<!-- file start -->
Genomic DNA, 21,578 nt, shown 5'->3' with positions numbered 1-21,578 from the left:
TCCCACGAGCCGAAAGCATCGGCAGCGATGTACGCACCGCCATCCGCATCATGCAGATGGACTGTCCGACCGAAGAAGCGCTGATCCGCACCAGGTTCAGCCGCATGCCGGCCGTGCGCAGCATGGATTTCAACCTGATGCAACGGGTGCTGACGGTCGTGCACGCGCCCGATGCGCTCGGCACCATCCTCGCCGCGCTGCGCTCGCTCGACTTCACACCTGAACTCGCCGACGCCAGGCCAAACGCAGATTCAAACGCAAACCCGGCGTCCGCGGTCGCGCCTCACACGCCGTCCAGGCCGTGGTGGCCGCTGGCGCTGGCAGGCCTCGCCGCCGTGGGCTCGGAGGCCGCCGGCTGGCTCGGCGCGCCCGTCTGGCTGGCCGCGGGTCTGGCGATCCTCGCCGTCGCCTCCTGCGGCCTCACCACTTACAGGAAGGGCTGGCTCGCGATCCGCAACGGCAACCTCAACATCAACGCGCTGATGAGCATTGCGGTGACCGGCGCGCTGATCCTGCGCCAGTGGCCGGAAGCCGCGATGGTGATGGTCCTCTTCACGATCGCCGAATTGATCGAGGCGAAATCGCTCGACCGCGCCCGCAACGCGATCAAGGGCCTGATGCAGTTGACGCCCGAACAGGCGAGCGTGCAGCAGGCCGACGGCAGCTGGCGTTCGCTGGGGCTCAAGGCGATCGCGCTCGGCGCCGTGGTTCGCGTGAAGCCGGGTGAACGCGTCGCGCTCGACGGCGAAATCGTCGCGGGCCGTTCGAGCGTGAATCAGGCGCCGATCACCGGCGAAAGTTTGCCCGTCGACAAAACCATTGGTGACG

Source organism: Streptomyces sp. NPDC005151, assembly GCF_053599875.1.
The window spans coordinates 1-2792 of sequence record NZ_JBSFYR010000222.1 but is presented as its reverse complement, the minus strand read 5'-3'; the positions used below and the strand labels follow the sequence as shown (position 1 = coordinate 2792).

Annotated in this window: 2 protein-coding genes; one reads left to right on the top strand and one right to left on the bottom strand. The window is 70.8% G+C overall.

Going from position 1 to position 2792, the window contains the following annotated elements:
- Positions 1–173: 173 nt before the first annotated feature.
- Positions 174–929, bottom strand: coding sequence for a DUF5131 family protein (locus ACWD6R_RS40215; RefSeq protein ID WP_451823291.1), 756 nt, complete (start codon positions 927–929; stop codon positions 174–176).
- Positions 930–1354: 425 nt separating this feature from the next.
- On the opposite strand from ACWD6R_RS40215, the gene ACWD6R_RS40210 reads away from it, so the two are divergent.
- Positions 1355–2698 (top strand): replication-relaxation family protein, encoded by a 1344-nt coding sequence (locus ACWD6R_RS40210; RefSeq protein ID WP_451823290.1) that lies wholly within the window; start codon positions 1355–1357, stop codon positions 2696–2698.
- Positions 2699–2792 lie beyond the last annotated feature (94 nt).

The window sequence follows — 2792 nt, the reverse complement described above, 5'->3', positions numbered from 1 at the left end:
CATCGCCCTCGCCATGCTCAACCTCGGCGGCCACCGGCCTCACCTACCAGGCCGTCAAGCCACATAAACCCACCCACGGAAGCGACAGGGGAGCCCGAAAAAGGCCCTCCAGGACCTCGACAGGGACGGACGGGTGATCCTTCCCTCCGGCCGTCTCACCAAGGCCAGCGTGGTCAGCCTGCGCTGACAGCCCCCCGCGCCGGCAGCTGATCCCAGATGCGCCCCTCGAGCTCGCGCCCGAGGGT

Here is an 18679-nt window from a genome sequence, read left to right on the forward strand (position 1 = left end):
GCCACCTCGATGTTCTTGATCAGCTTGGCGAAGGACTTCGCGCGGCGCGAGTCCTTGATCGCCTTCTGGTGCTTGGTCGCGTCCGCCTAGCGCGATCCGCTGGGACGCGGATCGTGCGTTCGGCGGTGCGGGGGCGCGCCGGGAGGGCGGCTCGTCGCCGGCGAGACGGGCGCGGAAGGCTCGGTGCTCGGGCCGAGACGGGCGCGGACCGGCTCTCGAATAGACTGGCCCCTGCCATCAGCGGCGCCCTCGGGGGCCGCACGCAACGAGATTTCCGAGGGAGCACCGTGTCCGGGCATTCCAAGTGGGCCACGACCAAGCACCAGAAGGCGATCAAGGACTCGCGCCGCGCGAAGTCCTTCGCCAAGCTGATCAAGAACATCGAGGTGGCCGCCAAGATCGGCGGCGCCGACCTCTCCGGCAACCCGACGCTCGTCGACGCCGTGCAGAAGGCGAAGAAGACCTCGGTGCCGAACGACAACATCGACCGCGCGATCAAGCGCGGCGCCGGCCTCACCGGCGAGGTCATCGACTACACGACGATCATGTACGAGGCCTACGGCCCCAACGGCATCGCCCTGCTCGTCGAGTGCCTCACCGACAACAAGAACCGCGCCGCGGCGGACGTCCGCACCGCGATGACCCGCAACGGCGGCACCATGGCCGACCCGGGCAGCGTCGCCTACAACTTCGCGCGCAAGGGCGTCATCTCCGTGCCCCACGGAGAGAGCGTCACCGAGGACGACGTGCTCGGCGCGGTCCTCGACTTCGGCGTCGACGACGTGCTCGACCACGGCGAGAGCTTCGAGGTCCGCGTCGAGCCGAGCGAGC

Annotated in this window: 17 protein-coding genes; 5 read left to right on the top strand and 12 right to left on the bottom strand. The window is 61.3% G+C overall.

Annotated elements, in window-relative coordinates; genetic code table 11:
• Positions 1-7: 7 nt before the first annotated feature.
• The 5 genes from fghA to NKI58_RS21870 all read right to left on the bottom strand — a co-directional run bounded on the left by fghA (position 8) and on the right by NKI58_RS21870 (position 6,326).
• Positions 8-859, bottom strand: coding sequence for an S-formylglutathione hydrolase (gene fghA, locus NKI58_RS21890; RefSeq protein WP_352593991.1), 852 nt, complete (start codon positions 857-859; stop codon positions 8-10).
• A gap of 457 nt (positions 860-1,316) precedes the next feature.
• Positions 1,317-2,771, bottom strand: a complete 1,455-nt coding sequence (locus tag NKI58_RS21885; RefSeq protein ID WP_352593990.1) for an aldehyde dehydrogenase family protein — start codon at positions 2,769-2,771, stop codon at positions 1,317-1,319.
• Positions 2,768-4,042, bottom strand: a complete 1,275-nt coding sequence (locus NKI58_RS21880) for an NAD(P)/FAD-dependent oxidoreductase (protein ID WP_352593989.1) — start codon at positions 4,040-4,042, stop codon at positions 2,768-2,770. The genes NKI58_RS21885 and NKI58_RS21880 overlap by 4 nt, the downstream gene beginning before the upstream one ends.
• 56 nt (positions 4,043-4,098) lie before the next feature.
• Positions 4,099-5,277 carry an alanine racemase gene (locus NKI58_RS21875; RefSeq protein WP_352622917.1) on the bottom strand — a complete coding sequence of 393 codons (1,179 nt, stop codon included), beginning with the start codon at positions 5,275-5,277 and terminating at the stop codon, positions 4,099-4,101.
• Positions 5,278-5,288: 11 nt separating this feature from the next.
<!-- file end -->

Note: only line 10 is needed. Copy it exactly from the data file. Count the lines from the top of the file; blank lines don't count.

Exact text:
- On the opposite strand from ACWD6R_RS40215, the gene ACWD6R_RS40210 reads away from it, so the two are divergent.